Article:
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EU says ‘difficult’ Brexit talks unlikely to yield swift deal

EU says ‘difficult’ Brexit talks unlikely to yield swift deal

BRUSSELS (Reuters) – Talks with Britain on amending its divorce deal with the European Union have made no headway and no swift solution is in sight, EU officials said on Wednesday, a week before British lawmakers must vote on the plan to avoid a chaotic Brexit. FILE PHOTO: British and EU flags flutter outside the

BRUSSELS (Reuters) – Talks with Britain on amending its divorce deal with the European Union have made no headway and no swift solution is in sight, EU officials said on Wednesday, a week before British lawmakers must vote on the plan to avoid a chaotic Brexit.

FILE PHOTO: British and EU flags flutter outside the Houses of Parliament during a pro-Brexit and anti-Brexit demonstration, ahead of a vote on Prime Minister Theresa May’s Brexit deal, in London, Britain, January 15, 2019. REUTERS/Eddie Keogh

Diplomats said talks in Brussels on Tuesday led by British Prime Minister Theresa May’s chief lawyer, Geoffrey Cox, failed to yield a repackaged deal, with barely over three weeks to go before Britain’s scheduled departure on March 29.

At the heart of the impasse is the Irish “backstop”, an insurance policy May accepted in the withdrawal deal to ensure no return to a hard border between the British province of Northern Ireland and EU member Ireland after Brexit.

May now wants a legally guaranteed time limit to the backstop, saying otherwise Britain could be locked indefinitely in a customs union with the EU. Brussels has offered assurances the backstop would be temporary pending a future trade deal.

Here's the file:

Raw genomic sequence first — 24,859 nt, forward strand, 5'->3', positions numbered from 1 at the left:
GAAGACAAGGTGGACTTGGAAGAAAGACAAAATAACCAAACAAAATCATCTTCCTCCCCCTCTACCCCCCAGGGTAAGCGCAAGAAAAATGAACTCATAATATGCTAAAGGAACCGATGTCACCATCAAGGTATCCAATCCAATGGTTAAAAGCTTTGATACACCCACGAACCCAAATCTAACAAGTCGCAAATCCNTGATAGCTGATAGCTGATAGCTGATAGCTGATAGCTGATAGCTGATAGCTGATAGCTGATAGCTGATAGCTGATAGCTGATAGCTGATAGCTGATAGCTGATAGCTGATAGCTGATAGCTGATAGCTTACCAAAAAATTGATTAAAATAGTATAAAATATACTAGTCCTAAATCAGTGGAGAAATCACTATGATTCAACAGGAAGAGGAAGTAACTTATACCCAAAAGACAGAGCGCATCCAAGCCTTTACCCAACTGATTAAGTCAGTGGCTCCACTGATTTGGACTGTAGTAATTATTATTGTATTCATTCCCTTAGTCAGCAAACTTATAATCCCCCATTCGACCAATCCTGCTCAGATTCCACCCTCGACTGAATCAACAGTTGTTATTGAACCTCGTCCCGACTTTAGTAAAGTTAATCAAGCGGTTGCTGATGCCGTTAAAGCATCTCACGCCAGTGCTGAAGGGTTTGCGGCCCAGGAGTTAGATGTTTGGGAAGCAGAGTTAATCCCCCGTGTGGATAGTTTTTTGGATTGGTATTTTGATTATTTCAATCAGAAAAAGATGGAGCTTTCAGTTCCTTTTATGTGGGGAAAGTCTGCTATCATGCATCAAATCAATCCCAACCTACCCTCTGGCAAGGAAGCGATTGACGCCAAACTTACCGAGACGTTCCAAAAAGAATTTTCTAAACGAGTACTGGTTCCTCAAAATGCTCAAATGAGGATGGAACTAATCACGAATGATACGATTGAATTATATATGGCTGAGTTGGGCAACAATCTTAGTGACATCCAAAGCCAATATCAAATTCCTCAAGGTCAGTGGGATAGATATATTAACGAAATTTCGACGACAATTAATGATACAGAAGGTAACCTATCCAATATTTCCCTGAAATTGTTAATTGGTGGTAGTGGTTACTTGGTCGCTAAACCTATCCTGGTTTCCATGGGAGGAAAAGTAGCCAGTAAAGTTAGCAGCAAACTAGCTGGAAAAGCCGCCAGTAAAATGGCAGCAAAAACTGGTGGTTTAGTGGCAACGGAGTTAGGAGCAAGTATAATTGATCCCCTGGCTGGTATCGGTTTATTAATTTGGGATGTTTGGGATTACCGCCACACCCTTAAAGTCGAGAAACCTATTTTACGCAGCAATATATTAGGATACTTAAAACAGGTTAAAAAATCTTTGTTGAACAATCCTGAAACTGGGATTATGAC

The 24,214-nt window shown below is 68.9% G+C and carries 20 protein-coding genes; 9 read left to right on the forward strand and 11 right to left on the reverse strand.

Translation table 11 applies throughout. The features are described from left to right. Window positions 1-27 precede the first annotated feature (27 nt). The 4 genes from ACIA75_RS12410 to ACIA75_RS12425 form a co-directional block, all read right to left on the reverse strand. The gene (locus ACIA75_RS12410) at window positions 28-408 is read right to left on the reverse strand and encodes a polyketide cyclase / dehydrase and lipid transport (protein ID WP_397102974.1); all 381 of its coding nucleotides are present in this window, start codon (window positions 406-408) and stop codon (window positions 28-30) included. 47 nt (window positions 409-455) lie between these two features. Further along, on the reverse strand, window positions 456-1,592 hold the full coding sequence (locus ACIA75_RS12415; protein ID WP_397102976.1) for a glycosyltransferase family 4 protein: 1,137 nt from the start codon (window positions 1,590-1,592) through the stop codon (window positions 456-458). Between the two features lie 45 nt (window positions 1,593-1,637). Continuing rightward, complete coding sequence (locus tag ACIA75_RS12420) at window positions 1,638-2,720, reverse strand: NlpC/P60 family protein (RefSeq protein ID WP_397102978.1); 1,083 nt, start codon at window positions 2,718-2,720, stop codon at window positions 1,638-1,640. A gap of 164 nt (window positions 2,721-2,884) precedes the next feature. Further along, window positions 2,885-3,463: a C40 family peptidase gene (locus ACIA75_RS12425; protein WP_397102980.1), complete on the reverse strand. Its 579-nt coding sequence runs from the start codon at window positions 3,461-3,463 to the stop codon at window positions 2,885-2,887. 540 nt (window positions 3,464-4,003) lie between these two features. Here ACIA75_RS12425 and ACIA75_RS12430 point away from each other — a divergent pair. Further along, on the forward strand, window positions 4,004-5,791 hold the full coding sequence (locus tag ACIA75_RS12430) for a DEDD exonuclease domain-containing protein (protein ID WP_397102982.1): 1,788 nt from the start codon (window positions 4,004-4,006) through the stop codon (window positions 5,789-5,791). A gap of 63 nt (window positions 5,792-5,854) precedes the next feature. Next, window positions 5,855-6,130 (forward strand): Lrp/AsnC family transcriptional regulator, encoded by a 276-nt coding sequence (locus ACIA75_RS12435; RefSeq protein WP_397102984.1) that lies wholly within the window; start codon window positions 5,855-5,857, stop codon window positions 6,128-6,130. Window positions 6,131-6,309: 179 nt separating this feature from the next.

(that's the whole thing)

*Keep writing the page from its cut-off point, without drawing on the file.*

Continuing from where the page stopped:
EU Brexit negotiator Michel Barnier said after more than three hours of talks with Cox that “while the talks take place in a constructive atmosphere, discussions have been difficult”, according to the European Commission spokeswoman.

“No solution has been identified at this point,” Margaritis Schinas told a news conference.

Cox said on Wednesday that discussions in Brussels the previous day were “robust” and detailed. Both sides said they would continue but the schedule was not yet clear.

“It’s unlikely there would be a deal before the weekend,” an EU official said. “We are preparing for a working weekend.”

EU diplomats speculated that, if negotiators managed to seal a deal over the weekend, May could come to Brussels on Monday to give it political endorsement and take it back to London just a day before the House of Commons votes on it.

The EU’s 28 leaders including May will then decide at a March 21-22 summit whether to extend the negotiating period beyond the current exit date on March 29.

The bloc will be monitoring the British parliament’s action next week but few EU officials believed the deal would be ratified by the chamber, two months after it resoundingly rejected the package at the first go, with eurosceptics in May’s Conservative party objecting above all to the backstop.